5G is coming. Eventually.
The fifth generation of wireless technology heralds a significant speed boost for Internet connections. On a 5G network, you could download the latest "Star Wars" film in seconds, not the minutes needed on today's networks. Its expected ubiquity will also help connect millions of devices, from lightbulbs to farm gear, allowing them to talk to one another and to you.
Now AT&T has publicly come out with its road map for 5G, which will deliver 10 to 100 times the speed of today's 4G wireless connections. This follows Verizon's vow to start field tests this year.
AT&T, the nation's second-largest wireless carrier, said late Thursday that it plans to start development work on 5G technology with partners Ericsson and Intel in the second quarter. Field trials are expected to start in Austin, Texas, by year's end.
The companies' plans mark the next step on the long journey to 5G. Although AT&T and Verizon are moving on tests now, the industry doesn't expect the technology to be widely available until 2020. With early work going into 5G now, though, the hype is building.
The rollout of 5G will enable all kinds of new opportunities. A more responsive network could let a doctor remotely perform delicate surgery with robotic hands, according to carriers and equipment makers. The increased capacity would also let you stream virtual-reality videos or games directly to your VR headset or send multiple streams of super-high-definition video to all the big-screen televisions in your house.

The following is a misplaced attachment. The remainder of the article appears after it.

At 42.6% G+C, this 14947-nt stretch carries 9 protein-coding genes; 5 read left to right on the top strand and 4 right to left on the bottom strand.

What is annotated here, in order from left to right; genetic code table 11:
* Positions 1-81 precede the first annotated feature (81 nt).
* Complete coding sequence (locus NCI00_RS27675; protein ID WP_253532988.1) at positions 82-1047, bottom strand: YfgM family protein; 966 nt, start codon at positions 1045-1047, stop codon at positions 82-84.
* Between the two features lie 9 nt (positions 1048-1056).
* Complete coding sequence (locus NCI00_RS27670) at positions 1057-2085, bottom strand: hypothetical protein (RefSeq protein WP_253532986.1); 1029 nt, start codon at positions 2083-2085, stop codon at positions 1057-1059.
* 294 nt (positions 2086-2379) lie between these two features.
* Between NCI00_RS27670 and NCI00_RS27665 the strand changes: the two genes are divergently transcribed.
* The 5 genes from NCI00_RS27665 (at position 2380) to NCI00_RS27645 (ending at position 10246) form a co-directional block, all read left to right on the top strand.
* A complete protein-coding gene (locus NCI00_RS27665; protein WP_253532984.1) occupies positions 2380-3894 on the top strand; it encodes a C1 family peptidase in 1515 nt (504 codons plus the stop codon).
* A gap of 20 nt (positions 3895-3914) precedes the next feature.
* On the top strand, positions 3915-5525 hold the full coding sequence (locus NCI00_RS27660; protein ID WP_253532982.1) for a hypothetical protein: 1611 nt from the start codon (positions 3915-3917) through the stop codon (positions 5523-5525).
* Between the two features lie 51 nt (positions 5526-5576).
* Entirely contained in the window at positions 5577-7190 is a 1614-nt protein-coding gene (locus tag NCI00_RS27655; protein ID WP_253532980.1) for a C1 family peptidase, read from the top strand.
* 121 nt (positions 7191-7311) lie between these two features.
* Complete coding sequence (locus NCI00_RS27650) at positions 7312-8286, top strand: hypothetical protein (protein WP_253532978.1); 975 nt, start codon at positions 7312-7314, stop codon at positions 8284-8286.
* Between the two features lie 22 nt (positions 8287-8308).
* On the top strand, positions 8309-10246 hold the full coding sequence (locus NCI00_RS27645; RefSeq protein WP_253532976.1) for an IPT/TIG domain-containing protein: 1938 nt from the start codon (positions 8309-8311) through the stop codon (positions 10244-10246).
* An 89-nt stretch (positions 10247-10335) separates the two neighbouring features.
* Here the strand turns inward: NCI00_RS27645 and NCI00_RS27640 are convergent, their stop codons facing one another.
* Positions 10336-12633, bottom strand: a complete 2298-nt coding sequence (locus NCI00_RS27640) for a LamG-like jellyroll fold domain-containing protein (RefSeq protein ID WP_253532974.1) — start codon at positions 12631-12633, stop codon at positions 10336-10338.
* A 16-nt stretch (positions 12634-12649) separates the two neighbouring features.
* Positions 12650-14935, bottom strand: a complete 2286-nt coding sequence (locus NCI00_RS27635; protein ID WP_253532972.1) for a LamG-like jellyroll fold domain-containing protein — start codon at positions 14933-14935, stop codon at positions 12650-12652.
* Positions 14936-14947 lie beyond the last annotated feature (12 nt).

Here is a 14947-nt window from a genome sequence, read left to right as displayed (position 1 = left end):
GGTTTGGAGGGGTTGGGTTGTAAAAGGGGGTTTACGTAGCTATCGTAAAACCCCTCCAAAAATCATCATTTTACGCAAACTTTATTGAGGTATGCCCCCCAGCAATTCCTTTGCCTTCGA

"New experiences like virtual reality, self-driving cars, robotics, smart cities and more are about to test networks like never before," John Donovan, chief strategy officer of AT&T, said in a statement. "5G will help make them a reality."
It could even be fast and cheap enough to let you ditch your current broadband service. AT&T plans to offer a home Internet service powered by 5G wireless tech to a limited number of customers by the end of the year, according to a spokesman.
"What 5G will mean is that fixed wireless will become a realistic alternative or replacement for fixed Internet service, especially in rural America," said Roger Entner, an analyst at Recon Analytics.
Currently, your phone's speed is measured in megabits per second. With 5G, it will be measured in gigabits per second.
Beyond speed, 5G networks are also designed to be more power-efficient, allowing a connected sensor on a farm to run for 10 years on a single battery.
AT&T notes that by relying more on software, it can move more quickly than the typical upgrade process of adding new equipment. The company said it has worked on many of the key ingredients of 5G technology in its labs for years.
The company plans to use the data gleaned from the Austin trials to help guide a more widespread rollout down the line.